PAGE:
susant.jpgAuthor and Harvard- trained dermatologist Dr. Susan Taylor sat down with Clutch to help give us insight on how to enhance and maintain our skin of color. An expert in her field, Taylor’s book Brown Skin: Prescription for Flawless Skin, Hair and Nails details strategies on how to achieve satin-smooth skin, minimize scarring and recognize the early signs of skin cancer.

Clutch: There is a huge myth among African Americans that we don’t need protection from the sun. How important is it for us to wear sunscreen? And what brands do you recommend?
It is very important for all people including those of African American decent to use sunscreen on a daily basis for several reasons. In general, African Americans have brown skin hues. Despite what many people may think, brown skin is indeed susceptible to developing sunburn, skin cancer, and photo-aging (all as a result of sun exposure). In addition, brown skin is prone to the development of discolorations, uneven skin tone and dark marks. The sun will often worsen these pigmentation problems. Therefore, protection with a sunscreen with an SPF of 15 or higher is important. Neutragena is prone to the development of discolorations, uneven skin tone and dark marks. The sun will often worsen these pigmentation problems. Therefore, protection with a sunscreen with an SPF of 15 or higher is important. Neutragena, Aveeno, LaRouse Pousiy, and Rx for Brown Skin are all recommended brands.

Clutch: Just when you think you’ve overcome growing pains and puberty, here comes adult acne raring its ugly head. Is there a cure? And what products do you recommend for cystic acne? There is no cure for adult acne but rest assure that there is effective treatment. The treatment begins with a good cleansing regimen and includes prescription medications for more severe cases. The Rx for Brown Skin Bright & Clear regimen (cleanser, toner and moisturizer) contains salicylic acid which is effective in preventing and treating acne. In addition, your dermatologist and prescribe topical and oral medications for more persistent acne. These incluse medications may include retinoids or antibiotics and for severe cystic acne, Accutane. (For additional information on acne visit http://www.brownskin.net/).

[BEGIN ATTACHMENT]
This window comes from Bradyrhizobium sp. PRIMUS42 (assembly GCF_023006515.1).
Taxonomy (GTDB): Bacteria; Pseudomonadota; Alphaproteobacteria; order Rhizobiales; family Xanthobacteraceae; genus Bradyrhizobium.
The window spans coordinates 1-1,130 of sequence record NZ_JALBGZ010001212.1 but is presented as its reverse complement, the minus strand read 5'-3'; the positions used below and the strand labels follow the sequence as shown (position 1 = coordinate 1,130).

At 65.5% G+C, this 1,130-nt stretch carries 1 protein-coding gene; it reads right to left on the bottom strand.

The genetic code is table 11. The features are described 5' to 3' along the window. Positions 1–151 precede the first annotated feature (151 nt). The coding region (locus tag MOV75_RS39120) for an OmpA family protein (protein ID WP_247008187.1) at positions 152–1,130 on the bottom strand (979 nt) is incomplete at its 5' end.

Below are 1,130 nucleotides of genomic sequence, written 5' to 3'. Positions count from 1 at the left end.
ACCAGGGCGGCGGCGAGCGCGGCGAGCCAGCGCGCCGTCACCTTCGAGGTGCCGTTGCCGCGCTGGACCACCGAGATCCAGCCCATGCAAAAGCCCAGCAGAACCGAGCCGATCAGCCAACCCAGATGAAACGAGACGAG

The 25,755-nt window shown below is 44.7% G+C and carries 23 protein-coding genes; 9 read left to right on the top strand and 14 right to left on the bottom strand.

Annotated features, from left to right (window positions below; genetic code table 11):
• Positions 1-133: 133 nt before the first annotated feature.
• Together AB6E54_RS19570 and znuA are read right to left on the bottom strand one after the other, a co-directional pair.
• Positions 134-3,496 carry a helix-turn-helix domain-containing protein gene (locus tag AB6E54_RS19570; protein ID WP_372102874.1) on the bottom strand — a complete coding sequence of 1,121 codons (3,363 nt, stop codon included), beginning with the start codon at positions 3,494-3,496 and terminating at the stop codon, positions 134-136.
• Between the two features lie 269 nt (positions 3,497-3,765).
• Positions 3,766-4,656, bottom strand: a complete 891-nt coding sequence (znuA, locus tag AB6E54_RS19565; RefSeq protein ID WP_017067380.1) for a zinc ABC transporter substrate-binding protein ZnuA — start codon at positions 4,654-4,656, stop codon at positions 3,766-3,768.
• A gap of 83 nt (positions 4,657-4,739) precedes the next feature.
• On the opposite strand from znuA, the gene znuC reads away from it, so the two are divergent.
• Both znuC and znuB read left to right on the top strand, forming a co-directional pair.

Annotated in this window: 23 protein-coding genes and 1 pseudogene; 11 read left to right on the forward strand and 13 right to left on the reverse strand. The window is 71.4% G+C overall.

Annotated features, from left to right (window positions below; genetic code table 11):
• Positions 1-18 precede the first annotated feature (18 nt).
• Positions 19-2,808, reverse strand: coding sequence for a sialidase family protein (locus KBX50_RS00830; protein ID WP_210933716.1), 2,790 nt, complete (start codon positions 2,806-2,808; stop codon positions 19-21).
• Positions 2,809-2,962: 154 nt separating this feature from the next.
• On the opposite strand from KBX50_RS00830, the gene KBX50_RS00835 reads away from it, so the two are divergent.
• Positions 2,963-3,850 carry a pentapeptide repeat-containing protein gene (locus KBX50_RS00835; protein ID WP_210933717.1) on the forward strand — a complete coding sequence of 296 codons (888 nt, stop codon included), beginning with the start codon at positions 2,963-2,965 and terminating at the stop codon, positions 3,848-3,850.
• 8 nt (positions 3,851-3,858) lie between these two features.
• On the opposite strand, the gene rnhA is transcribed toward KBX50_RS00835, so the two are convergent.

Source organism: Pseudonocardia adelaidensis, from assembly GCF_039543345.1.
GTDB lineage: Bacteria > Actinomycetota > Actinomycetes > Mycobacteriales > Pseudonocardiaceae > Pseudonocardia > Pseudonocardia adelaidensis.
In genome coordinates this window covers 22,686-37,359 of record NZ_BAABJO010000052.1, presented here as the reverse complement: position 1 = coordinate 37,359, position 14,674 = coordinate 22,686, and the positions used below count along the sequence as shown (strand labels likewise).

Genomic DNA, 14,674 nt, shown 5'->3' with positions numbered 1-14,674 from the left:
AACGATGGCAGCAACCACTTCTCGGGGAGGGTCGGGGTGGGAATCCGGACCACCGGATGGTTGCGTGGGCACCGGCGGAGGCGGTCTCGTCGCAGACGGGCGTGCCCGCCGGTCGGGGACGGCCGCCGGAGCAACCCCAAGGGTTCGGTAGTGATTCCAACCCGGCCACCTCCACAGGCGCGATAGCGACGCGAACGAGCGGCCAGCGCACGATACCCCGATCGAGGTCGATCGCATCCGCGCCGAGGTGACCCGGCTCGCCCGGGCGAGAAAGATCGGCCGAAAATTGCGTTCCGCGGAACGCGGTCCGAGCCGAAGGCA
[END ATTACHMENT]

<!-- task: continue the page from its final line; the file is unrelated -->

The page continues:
Clutch: Myth or fact: Does what we eat affect our skin? Does chocolate and junk food cause breakouts? No, in general what we eat does not affect our skin. Chocolate and junk food will not cause acne breakouts.

Clutch: For skin discoloration, are there products out there that actually work in creating an even skin tone? Yes, there are treatments and medications that help skin discolorations but it may take 3-6 months of consistent use. First, make sure you have a good cleansing regimen and look for cleansers, toners and moisturizers that contain exfoliants like glycolic acid to remove the dead layers of skin that contain the extra skin pigment (Rx for Brown Skin Bright & Even products contain the exfoliants glycolic acid and papain). Next, daily sunscreen is very important to prevent the discolorations from worsening. Look for products that contain hydroquinone to lighten dark marks or for brighteners that contain ingredients such as kojic acid, arbutin, bearberry and soy. Finally, consistency is very important—use your treatment regimen everyday or as prescribed.